Lodging within the park is EXTREMELY limited and quite expensive, although there are some wonderful-looking campsites available to those willing and able to rough it a little.
The McKinley Chalet Resort is one of a number of Aramark operations in the Denali area. (We’ve stayed at Aramark properties in other parks as well.) It was actually better than I was expecting, although the note on Trip Advisor regarding unpredictable scalding water is absolutely true. The rooms are laid out along long, mostly covered, boardwalks. In the rain these can be slippery, but it makes the rooms a little more private and really increases your odds of having a view. (It’s a LONG ways to haul your luggage though.) There isn’t any internet access available in the rooms (although it is available in the lodge). Our room was small, but adequate, with a nice view over a lovely rushing river and up to Mt. Healy. . . no large windows from which to enjoy that view, but I did enjoy the sound of rushing water.
Despite the large groups of Holland American cruise tourists, service was excellent and independent travelers were treated very well.
Not being able to stay in the park itself wasn’t the disappointment I expected it to be. It was a quick drive into the park and, since most of the park is accessible only by shuttle anyway, we really wouldn’t have been able to move around the park more easily even if we were staying there. However, some of the park’s campgrounds looked really tempting. . . as do the lodgings located at Kantishna.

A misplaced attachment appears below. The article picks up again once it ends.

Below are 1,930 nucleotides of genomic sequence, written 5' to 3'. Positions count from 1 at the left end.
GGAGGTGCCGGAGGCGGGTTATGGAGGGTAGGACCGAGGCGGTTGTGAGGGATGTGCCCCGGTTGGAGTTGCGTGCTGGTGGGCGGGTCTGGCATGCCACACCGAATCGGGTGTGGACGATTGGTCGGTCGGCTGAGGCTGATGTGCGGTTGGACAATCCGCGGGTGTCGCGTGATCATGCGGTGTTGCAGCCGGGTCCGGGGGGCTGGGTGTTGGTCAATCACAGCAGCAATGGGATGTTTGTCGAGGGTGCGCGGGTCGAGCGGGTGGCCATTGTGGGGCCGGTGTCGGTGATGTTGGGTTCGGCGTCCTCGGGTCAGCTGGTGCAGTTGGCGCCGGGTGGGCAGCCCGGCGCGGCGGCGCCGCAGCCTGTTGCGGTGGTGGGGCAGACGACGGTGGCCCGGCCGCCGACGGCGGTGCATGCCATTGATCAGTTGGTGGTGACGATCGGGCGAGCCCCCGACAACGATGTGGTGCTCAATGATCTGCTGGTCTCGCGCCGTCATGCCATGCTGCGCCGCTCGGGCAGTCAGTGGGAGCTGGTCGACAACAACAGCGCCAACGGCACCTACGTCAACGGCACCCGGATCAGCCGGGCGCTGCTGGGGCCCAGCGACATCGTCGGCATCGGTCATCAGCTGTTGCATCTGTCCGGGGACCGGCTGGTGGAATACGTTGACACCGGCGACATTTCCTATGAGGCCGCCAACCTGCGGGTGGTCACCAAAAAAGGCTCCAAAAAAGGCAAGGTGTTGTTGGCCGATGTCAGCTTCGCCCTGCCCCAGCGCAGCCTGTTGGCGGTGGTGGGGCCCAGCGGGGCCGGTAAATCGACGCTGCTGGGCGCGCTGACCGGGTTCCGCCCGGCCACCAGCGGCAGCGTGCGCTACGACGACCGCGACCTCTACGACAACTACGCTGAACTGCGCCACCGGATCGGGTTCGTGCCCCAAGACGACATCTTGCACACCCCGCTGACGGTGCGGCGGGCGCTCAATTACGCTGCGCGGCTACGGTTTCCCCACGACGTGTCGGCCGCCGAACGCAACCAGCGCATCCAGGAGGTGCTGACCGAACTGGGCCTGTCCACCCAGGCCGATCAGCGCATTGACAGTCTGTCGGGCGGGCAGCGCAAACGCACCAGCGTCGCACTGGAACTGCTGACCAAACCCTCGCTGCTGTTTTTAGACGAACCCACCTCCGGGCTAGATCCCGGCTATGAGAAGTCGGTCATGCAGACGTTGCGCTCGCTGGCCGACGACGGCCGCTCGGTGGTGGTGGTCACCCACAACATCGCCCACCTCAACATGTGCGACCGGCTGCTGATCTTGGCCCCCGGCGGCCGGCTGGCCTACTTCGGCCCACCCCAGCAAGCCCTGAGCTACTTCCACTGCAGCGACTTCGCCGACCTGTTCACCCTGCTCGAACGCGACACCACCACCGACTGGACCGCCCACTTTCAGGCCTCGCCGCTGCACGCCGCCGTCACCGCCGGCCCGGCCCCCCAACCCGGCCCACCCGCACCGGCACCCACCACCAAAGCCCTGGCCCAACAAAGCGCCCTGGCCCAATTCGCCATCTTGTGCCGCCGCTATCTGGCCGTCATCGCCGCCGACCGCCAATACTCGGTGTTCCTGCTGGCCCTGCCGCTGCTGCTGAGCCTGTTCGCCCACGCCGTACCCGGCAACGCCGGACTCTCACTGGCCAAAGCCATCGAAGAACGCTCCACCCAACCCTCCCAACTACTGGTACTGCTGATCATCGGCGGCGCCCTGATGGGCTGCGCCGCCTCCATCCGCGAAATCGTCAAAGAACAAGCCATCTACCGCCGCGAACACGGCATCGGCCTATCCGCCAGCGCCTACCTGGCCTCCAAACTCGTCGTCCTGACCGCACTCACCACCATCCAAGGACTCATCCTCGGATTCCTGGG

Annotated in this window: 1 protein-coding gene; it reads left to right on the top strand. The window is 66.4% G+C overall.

Dining within the park really isn’t an option, so be sure to bring provisions for each day. The options at the park’s Transportation Center are very limited, so don’t plan on purchasing food there. Our trail food for our long days in the park consisted of Indian River meat sticks and jerky, dried fruit, and granola bars. Not exactly gourmet, but it worked.
The Perch Resort and Restaurant is located at Mile 224 on the Parks Highway.
There is something about eating in a restaurant where the front door nearly deposits you in the kitchen and where the chef – a chunk of raw caribou in one hand and a slice of bacon in the other – directs you toward a table for two near the back window.
Small, local, friendly. . and great food. Seems perfect.
Indeed, dinner was lovely. (Although I do wonder why chefs always think they have to mess with the Caesar salad. A perfectly made Caesar IS perfection. Don’t mess with perfection.) At any rate, the caribou medallions were delicious, as were the garlic mashed potatoes and the anything-but-boring vegetable medley. Lane’s pasta carbonara with scallops was fabulous.
With only a couple of people in the kitchen, each dish is literally prepared specially for you, but this means the meal proceeds at a more European pace. The wines were nice and we got a lovely loaf of bread (that would have been beyond lovely had it been warm) and the views (even through pouring rain) were splendid, so it didn’t seem like that long of a wait. Certainly not long enough to break out the cards as one of the families near us had done. (But be warned if you are impatient.)
The turn for Perch is well-marked from the road, but you have to follow a rather rough gravel road up the hill to get there. It’s worth the effort. I would eat here every day if I could.